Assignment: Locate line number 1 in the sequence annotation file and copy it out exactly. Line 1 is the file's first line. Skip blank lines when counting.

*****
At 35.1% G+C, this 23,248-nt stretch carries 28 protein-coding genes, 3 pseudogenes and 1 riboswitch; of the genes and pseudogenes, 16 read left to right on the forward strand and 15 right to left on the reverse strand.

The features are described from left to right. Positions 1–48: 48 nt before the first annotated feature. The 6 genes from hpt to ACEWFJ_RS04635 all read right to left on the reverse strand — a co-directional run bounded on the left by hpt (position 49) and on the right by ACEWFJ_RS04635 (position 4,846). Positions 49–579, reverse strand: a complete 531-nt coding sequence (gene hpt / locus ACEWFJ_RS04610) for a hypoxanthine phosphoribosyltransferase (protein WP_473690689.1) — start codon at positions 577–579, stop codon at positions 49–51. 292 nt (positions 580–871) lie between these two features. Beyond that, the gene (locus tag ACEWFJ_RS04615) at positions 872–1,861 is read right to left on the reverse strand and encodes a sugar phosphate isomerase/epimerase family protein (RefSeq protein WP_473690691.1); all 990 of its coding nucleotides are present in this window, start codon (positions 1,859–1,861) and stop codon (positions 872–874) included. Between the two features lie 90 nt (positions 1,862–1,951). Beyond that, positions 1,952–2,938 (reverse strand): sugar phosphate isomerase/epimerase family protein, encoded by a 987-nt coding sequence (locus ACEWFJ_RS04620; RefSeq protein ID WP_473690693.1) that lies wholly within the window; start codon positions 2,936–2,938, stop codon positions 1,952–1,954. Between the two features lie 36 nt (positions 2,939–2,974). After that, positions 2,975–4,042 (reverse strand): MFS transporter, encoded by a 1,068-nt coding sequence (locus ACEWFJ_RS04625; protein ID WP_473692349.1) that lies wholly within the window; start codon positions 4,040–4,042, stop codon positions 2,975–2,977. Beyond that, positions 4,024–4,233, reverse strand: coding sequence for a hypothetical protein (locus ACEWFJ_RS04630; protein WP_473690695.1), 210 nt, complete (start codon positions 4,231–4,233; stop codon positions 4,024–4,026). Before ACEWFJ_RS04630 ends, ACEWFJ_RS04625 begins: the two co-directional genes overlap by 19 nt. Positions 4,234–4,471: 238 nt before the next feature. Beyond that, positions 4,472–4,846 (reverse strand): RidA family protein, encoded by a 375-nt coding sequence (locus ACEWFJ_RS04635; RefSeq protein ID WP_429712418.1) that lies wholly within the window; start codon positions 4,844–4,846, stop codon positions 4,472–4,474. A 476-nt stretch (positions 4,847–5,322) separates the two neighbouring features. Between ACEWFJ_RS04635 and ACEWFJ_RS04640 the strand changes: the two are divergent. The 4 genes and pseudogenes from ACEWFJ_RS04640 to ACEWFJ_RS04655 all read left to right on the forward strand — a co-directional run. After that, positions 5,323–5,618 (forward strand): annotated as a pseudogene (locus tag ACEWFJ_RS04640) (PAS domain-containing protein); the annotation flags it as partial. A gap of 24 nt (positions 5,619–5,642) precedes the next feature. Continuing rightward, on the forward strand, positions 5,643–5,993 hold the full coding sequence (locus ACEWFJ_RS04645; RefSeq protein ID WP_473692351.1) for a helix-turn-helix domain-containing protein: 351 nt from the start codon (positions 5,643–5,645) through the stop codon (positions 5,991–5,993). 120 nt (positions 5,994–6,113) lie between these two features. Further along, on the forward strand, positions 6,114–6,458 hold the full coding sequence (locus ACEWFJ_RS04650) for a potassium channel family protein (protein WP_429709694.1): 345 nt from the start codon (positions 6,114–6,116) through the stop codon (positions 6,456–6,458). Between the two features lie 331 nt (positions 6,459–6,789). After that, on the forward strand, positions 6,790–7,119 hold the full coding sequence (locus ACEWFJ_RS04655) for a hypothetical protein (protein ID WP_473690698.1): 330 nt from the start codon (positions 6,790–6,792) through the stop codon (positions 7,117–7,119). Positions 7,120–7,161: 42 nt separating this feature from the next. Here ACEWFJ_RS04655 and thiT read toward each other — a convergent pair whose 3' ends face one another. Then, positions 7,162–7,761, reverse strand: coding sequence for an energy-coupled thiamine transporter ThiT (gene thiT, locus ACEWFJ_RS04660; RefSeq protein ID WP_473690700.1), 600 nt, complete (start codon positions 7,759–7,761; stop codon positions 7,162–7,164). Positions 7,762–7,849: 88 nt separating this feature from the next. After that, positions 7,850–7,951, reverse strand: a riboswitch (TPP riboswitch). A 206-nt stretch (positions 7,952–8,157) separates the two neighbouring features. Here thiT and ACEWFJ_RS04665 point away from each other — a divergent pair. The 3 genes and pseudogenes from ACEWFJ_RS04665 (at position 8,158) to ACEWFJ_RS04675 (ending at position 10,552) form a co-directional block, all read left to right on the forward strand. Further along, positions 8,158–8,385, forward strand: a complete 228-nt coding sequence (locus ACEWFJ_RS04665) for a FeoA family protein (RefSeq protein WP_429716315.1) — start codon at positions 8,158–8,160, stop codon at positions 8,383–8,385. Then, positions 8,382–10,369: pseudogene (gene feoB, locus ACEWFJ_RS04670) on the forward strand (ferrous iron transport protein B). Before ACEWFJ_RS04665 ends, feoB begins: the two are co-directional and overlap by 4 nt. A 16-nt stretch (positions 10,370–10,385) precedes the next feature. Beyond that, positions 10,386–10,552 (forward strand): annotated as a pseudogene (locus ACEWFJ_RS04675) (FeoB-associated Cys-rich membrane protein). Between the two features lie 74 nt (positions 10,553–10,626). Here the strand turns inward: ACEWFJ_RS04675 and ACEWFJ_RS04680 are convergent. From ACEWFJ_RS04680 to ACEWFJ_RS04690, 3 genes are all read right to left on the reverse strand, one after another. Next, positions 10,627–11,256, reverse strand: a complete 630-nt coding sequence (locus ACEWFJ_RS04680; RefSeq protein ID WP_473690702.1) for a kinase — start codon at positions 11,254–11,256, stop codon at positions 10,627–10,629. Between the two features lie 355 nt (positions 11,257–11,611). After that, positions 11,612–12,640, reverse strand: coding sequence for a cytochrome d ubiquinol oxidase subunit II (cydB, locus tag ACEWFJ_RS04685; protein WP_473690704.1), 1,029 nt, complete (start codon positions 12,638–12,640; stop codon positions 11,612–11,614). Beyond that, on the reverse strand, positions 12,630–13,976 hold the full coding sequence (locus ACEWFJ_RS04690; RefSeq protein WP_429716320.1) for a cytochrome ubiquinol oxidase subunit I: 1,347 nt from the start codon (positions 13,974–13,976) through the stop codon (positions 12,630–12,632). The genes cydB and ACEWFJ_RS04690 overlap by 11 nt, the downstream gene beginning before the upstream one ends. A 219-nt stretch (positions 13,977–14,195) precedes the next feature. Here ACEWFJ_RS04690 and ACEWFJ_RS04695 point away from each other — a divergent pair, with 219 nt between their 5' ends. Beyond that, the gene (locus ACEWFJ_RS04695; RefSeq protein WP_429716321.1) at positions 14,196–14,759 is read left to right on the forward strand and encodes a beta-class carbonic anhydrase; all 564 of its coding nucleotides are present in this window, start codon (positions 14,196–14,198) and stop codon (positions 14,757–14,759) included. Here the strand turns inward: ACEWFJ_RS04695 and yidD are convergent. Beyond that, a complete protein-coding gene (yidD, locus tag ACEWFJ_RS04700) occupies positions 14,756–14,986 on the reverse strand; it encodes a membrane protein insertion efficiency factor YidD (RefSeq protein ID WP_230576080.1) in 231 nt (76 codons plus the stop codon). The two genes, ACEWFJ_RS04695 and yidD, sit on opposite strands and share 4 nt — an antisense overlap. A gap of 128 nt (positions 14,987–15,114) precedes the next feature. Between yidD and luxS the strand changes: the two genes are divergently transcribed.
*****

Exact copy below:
At 35.1% G+C, this 23,248-nt stretch carries 28 protein-coding genes, 3 pseudogenes and 1 riboswitch; of the genes and pseudogenes, 16 read left to right on the forward strand and 15 right to left on the reverse strand.